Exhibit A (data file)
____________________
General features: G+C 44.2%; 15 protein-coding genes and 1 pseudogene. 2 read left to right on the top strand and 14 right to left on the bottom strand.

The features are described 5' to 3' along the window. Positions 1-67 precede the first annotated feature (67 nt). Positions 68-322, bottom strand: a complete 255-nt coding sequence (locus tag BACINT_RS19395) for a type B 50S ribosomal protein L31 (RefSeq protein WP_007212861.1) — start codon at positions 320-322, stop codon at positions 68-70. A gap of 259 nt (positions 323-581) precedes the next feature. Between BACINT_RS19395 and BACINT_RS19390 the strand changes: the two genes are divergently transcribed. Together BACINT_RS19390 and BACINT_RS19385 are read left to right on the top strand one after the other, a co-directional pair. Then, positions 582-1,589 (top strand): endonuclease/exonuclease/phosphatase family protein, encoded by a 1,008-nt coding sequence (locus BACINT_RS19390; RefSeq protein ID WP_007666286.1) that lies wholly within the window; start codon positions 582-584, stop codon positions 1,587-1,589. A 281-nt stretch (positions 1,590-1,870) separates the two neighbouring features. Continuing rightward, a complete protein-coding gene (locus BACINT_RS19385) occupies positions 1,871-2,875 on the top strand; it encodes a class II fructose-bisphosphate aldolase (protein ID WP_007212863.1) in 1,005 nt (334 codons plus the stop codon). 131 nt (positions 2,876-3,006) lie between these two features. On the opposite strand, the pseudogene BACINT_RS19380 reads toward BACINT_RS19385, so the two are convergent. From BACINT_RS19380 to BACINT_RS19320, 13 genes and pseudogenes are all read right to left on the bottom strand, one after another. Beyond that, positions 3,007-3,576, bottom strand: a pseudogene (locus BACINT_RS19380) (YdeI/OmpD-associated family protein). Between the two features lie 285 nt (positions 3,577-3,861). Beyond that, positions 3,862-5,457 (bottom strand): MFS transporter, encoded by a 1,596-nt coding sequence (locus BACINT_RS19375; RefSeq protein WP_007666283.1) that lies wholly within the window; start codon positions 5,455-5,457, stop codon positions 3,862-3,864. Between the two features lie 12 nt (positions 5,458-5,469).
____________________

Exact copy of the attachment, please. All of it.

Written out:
General features: G+C 44.2%; 15 protein-coding genes and 1 pseudogene. 2 read left to right on the top strand and 14 right to left on the bottom strand.

The features are described 5' to 3' along the window. Positions 1-67 precede the first annotated feature (67 nt). Positions 68-322, bottom strand: a complete 255-nt coding sequence (locus tag BACINT_RS19395) for a type B 50S ribosomal protein L31 (RefSeq protein WP_007212861.1) — start codon at positions 320-322, stop codon at positions 68-70. A gap of 259 nt (positions 323-581) precedes the next feature. Between BACINT_RS19395 and BACINT_RS19390 the strand changes: the two genes are divergently transcribed. Together BACINT_RS19390 and BACINT_RS19385 are read left to right on the top strand one after the other, a co-directional pair. Then, positions 582-1,589 (top strand): endonuclease/exonuclease/phosphatase family protein, encoded by a 1,008-nt coding sequence (locus BACINT_RS19390; RefSeq protein ID WP_007666286.1) that lies wholly within the window; start codon positions 582-584, stop codon positions 1,587-1,589. A 281-nt stretch (positions 1,590-1,870) separates the two neighbouring features. Continuing rightward, a complete protein-coding gene (locus BACINT_RS19385) occupies positions 1,871-2,875 on the top strand; it encodes a class II fructose-bisphosphate aldolase (protein ID WP_007212863.1) in 1,005 nt (334 codons plus the stop codon). 131 nt (positions 2,876-3,006) lie between these two features. On the opposite strand, the pseudogene BACINT_RS19380 reads toward BACINT_RS19385, so the two are convergent. From BACINT_RS19380 to BACINT_RS19320, 13 genes and pseudogenes are all read right to left on the bottom strand, one after another. Beyond that, positions 3,007-3,576, bottom strand: a pseudogene (locus BACINT_RS19380) (YdeI/OmpD-associated family protein). Between the two features lie 285 nt (positions 3,577-3,861). Beyond that, positions 3,862-5,457 (bottom strand): MFS transporter, encoded by a 1,596-nt coding sequence (locus BACINT_RS19375; RefSeq protein WP_007666283.1) that lies wholly within the window; start codon positions 5,455-5,457, stop codon positions 3,862-3,864. Between the two features lie 12 nt (positions 5,458-5,469).